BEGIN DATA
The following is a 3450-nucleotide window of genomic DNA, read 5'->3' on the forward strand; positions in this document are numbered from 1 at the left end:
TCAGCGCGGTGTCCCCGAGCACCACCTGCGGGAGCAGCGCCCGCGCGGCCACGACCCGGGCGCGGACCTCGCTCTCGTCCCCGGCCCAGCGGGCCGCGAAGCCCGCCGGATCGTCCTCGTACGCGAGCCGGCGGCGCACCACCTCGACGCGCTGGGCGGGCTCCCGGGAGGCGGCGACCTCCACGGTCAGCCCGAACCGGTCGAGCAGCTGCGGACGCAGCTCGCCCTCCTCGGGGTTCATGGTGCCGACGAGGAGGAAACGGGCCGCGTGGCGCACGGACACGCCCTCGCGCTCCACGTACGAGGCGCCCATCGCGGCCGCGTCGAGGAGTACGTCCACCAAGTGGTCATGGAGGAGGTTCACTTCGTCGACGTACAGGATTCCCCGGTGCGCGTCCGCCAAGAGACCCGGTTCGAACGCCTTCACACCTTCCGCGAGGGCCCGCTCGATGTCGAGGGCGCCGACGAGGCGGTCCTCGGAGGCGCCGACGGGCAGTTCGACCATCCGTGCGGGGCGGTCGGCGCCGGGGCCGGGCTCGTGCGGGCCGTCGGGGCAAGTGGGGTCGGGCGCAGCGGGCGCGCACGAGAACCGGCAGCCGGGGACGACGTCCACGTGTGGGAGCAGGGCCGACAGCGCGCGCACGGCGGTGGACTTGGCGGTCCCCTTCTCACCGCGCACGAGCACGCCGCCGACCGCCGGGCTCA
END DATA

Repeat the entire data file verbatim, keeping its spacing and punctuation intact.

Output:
The following is a 3450-nucleotide window of genomic DNA, read 5'->3' on the forward strand; positions in this document are numbered from 1 at the left end:
TCAGCGCGGTGTCCCCGAGCACCACCTGCGGGAGCAGCGCCCGCGCGGCCACGACCCGGGCGCGGACCTCGCTCTCGTCCCCGGCCCAGCGGGCCGCGAAGCCCGCCGGATCGTCCTCGTACGCGAGCCGGCGGCGCACCACCTCGACGCGCTGGGCGGGCTCCCGGGAGGCGGCGACCTCCACGGTCAGCCCGAACCGGTCGAGCAGCTGCGGACGCAGCTCGCCCTCCTCGGGGTTCATGGTGCCGACGAGGAGGAAACGGGCCGCGTGGCGCACGGACACGCCCTCGCGCTCCACGTACGAGGCGCCCATCGCGGCCGCGTCGAGGAGTACGTCCACCAAGTGGTCATGGAGGAGGTTCACTTCGTCGACGTACAGGATTCCCCGGTGCGCGTCCGCCAAGAGACCCGGTTCGAACGCCTTCACACCTTCCGCGAGGGCCCGCTCGATGTCGAGGGCGCCGACGAGGCGGTCCTCGGAGGCGCCGACGGGCAGTTCGACCATCCGTGCGGGGCGGTCGGCGCCGGGGCCGGGCTCGTGCGGGCCGTCGGGGCAAGTGGGGTCGGGCGCAGCGGGCGCGCACGAGAACCGGCAGCCGGGGACGACGTCCACGTGTGGGAGCAGGGCCGACAGCGCGCGCACGGCGGTGGACTTGGCGGTCCCCTTCTCACCGCGCACGAGCACGCCGCCGACCGCCGGGCTCA